As the following article suggests, the latest trend toward camera-equipped cell phones poses new challenges to social norms. Yet again (as with the telephone, with pagers, with earlier generations of cellular technology), people are faced with the challenge of working out a new etiquette in response to a new technology and renegotiating the boundaries of public and private space.
up with the cell phones
What makes this especially interesting, I think (apart from the things that MacIntyre quotes me as saying in the article), is the fact that it's ordinary people who have made cell phone cameras popular. For years now people have talked about the 'surveillance society', but the assumption used to be that only the state or big non-state actors such as corporations would have access to the tools that would make the surveillance society possible. It turns out, however, that ordinary people (whether wittingly or not) seem to be willing to do their part in bringing about the end of privacy as we used to know it. That's an old story, of course. But camera-equipped cell phones put just that many more potential privacy hazards into the hands of just that many more people.
in Intolerance and Paranoia: Larry Spencer
Earlier this week (11.25.04), in an interview with the Vancouver Sun, Canadian Alliance MP Larry Spencer (Regina-Lumsden-Lake Centre) decided to share with the Canadian public his paranoid fantasies about a homosexual "conspiracy" to seduce young people and to infiltrate schools, churches, and the judiciary. If some brave soul were to introduce a bill outlawing homosexuality, says Mr. Spencer, he'd vote for it.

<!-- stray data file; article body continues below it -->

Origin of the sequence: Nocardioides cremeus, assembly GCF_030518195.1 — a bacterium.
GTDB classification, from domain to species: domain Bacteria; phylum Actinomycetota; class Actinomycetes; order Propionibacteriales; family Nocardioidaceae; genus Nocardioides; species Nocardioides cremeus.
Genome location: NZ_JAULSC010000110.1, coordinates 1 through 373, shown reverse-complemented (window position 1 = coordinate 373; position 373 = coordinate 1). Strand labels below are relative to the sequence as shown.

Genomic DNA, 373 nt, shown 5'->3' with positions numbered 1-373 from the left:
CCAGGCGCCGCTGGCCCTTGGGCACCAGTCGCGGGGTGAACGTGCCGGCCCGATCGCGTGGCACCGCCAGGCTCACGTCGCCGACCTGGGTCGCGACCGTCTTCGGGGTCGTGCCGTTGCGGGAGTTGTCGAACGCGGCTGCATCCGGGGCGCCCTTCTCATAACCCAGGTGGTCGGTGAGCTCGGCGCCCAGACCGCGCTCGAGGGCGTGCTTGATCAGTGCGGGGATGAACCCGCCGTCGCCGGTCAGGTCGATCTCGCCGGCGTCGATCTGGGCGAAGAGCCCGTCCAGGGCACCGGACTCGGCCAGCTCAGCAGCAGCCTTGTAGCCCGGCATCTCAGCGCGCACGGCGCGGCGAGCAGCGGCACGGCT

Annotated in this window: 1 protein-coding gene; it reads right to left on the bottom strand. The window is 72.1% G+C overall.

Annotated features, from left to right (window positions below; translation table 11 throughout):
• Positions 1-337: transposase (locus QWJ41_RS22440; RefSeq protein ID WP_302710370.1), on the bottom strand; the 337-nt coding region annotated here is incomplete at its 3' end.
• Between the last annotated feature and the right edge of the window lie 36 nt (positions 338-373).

acts should be illegal: Alliance MP
MP punished over anti-gay remarks
Now, as everyone
knows, Alliance leader Stephen Harper responded to this inanity by firing
Spencer from his job as 'family issues' critic for the Alliance. Fair
enough, I suppose. But I, for one, find it not just embarrassing but nearly
incredible that Mr. Spencer has not yet indicated that he is prepared
to vacate his seat in Parliament.
US Copyright Tinkering: Milking Mickey Mouse
Freeing Mickey Mouse (PDF, 47 kb.)
OK. But why a retroactive change? And what's so special about the year 1923? Well, amongst other things, it happens that a certain beloved cartoon character was created in the mid-1920s and, in 1998, was about to revert to the public domain. The owners of said character, it seems, were quite successful in persuading US legislators that this was not to be welcomed.
It's hard not to see this as garden variety corporate welfare, but it is also, alas, a rather typical example of who gets their say and how when it comes to setting intellectual property rules.
It will be interesting to hear the verdict in Eldred v. Ashcroft this spring.
Bono Copyright Term Extension Act
It has been a while since I have had an opportunity to teach the Philosophy Department's course in business and professional ethics. I miss it sometimes--not least because it is so easy to come up with examples of venality, wickedness, and stupidity in the world of business.
101 Dumbest Moments in Business
UK Commission Considers Proposal to Outlaw DNA Theft